Over the last few months, I’ve been talking about the fact that our real business—or, at least, our business moving forward—is selling not the products but, rather, the experience of making music, at least in terms of our mindset and approach to our customers. So, imagine my surprise when I heard “Shark Tank” billionaire Mark Cuban declare that selling “experiences”—immersive, high-quality, first-person, non-Web experiences—is trending like mad. The Delusional Me would assume he’d been reading my column, but I know we’re just tapping into the same stream of the zeitgeist. (Except he has, like, a billion dollars more than me, plus an army of consultants and staff to capitalize on this insight.)
Nonetheless, it’s a good time to be selling experience. Despite the hordes of people walking around towns staring at the devices in their hands, a large and growing segment of consumers is looking for first-person life experiences…and not simply as entertainment. The catchphrase concept of a personal “bucket list” has been embraced by more than just boomers concocting a Kerouac-inspired to-do list. Every week, I hear people in their 30s invoking the term to explain why they want to take up an instrument. But the people I talk to aren’t meekly asking for some help and a few lessons. They anticipate an ongoing relationship with music, not just dipping in their toe long enough to learn Fur Elise and check it off.
That doesn’t mean we can park them in a lesson room and collect the money in perpetuity. The trend demands high quality, interactive experiences. Although a good teacher can certainly help and inspire them, a weekly half-hour lesson is far from immersive. Their “music experience” can have the lesson room as the hub, but it must extend out in all directions: practice, socializing with others sharing their interest, playing in a group, attending live performances, trying out products, etc.—all the things an engaged music consumer likes to do. They’ll certainly find some of this themselves, but the more the store can provide, the stronger the bond between that person and the store becomes. (And the greater the likelihood they will continue to play, and to enjoy the experience long term.) That bond with the store also increases the chance of additional purchases, while decreasing the need to look elsewhere for enrichment of the experience.
This is where I fear for our industry, because we have let the skill set for this rapport atrophy over the last 20 years—if, indeed, we ever had it with anyone older than 18 who wasn’t a musician. Worse, the skills needed are not well represented in the general population, which means we need to grow and nurture a music retail talent pool at the same time.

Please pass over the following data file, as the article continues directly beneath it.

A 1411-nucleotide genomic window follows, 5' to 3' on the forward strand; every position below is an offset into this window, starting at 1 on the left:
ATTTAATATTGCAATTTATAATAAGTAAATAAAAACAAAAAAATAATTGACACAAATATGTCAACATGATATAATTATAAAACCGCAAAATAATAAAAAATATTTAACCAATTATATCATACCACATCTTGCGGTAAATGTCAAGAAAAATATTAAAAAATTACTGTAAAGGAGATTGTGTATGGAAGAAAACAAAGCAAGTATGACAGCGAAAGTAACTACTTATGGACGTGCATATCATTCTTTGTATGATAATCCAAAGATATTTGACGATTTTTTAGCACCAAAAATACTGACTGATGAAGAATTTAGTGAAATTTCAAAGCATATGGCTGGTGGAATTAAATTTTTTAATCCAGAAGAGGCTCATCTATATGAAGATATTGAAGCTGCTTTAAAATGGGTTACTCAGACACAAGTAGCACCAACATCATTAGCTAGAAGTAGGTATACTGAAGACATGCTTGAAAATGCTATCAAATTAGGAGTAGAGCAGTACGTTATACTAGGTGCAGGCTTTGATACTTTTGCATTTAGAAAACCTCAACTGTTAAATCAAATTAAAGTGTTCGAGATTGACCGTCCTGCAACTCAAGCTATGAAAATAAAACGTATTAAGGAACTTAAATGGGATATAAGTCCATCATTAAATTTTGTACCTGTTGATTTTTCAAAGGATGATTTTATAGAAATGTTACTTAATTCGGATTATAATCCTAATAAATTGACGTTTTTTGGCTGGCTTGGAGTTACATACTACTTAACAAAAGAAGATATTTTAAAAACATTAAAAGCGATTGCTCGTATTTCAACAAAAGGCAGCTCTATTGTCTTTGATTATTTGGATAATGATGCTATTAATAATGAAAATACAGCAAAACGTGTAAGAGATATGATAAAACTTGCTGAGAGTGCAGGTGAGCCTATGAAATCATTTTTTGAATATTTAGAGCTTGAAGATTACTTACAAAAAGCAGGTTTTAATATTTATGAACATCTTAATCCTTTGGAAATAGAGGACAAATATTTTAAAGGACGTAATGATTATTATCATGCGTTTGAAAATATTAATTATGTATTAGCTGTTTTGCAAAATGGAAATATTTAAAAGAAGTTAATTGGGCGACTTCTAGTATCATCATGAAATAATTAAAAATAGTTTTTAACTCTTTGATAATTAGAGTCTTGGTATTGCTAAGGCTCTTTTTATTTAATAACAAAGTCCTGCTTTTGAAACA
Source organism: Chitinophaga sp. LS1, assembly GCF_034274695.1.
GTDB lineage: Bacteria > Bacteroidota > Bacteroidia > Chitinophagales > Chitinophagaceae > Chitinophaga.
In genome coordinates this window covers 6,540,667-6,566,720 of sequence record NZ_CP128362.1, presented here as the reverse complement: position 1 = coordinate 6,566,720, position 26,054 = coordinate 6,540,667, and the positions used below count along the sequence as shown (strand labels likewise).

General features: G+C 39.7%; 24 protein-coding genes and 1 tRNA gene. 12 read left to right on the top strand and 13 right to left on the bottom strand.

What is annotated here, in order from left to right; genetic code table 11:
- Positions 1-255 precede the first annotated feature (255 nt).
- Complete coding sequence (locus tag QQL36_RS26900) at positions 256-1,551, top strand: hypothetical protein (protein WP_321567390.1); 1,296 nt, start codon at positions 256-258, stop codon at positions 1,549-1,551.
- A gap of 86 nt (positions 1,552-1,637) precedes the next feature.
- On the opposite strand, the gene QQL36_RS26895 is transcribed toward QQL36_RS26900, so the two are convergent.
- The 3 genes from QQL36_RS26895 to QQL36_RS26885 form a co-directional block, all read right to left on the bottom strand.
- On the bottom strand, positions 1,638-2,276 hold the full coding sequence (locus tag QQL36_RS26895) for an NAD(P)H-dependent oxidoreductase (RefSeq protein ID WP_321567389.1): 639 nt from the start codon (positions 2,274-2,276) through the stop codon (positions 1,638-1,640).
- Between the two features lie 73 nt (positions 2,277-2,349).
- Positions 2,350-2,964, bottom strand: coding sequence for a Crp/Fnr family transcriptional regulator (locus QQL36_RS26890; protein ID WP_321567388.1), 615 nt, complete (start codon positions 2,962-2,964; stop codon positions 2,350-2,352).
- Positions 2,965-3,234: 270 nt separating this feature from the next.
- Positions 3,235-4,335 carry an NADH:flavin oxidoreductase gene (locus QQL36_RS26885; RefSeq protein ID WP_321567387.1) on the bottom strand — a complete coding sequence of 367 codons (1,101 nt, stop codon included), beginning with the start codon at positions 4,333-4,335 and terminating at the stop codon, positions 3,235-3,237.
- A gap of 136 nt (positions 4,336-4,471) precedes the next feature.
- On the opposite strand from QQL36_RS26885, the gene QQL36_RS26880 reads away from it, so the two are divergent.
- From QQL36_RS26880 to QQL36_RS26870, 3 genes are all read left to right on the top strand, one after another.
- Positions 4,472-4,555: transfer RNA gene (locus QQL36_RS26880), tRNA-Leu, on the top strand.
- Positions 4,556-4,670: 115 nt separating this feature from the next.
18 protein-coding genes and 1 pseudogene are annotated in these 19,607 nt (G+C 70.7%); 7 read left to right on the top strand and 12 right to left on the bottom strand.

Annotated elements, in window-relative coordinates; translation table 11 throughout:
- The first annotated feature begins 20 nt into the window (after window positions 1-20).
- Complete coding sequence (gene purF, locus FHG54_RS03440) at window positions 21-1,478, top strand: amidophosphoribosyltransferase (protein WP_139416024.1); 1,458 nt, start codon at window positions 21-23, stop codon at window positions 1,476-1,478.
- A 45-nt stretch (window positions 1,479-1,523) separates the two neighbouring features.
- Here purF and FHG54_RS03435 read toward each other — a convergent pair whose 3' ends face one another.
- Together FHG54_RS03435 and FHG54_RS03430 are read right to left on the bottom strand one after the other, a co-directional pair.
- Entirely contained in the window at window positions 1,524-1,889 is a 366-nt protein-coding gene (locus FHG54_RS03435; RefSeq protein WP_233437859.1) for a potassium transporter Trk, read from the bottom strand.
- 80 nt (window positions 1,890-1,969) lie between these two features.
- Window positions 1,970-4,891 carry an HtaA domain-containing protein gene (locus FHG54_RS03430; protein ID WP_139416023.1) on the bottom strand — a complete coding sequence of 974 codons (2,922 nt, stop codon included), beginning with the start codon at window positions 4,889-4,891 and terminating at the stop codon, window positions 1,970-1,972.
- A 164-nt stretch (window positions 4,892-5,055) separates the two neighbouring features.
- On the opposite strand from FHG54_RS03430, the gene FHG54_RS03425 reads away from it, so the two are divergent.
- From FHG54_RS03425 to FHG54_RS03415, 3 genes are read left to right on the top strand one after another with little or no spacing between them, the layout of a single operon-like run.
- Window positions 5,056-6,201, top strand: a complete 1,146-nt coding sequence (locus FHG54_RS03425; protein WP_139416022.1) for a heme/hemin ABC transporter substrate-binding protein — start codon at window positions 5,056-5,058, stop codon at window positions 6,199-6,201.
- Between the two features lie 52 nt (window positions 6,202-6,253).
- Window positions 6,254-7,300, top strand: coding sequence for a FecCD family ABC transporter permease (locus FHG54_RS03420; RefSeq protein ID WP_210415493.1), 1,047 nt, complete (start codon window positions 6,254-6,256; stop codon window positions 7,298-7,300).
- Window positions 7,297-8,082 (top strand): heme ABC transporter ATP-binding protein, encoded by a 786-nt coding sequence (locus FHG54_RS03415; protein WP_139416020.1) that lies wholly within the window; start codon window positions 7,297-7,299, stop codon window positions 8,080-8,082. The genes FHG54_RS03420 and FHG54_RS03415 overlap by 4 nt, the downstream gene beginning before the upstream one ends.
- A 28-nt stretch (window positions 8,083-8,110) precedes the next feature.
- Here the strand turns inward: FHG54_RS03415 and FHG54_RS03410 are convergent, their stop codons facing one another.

My wife has spent her career at one of America’s largest retail chains. We often talk about the Big Retail picture, and one of her biggest gripes is the dismaying number of substandard associate hires. Incoming employees are inexperienced, of course, but that has always been an issue. More troubling is that so many are also unmotivated and lacking in interpersonal skills. Even so, employees can be trained and managed to become effective. Except…Big Retail no longer has the time, the budget or the interest to provide the training needed to turn drones into assets.
We mirror this in the music industry, but that lack is far more damaging here. I hesitate to call the person we need a salesperson, because selling is only one of the skills that is needed. We also need a person who’s passionate about sharing the music experience, empathetic toward a customer’s needs and open-minded enough to value them without prejudice. It’s a tall order for an industry rife with egos, stylistic prejudices, and age and gender issues. We can’t continue to greet our public with the baggage the industry has carried for the last few decades.
We are selling experience to a special-interest, high-maintenance clientele, hungry for that high-quality immersive experience. But where we need a combination of docent, mentor and concierge, many of the people in our stores are simply clerks…and barely effective at that. Clerks can greet a customer, (perhaps) answer a question and ring up a sale. But the big difference is that clerks respond; we need someone who engages. Clerks point out a product and walk away. We need a person who can demonstrate that the product will fulfill a customer’s needs. Clerks can sign up a student and match him or her to a schedule opening, but we need to welcome that person and get him or her excited, as well.
If you have a person with this skill set in your store, you can see the high-quality relationships created. But this person shouldn’t be the standout. Rather, he or she should be the template for everyone in the store—anyone with any customer contact, at least. The exceptional should be the rule.
Don’t confuse this skill set with that of a top salesperson…that great closer, remembers-the-dog’s-name, high-volume sales star. A lot of his or her talents and techniques will be useful, but we need a person who will put the customer experience first: not simply get them to buy but, rather, get them to play. Any good salesperson can sell a product; we must see to it that our customers get the most out of it—so much so that they think of other things they want, rather than responding to our pitch. Too often, we’ve sold a drum set that’s on the used market competing against us a year later. Too many horns gather dust; too many pianos drift out of tune; and too many guitars limp along on four strings. This is what happens when we only sell products and depend on someone else to provide the experience.
We need to begin training people, restructuring our programs and redesigning our environments. I guarantee that, if this trend has the billionaires sniffing around, we will watch them from the sidelines as they do our job, and we’ll see yet another episode where the big guys skim the money because we sat on our hands.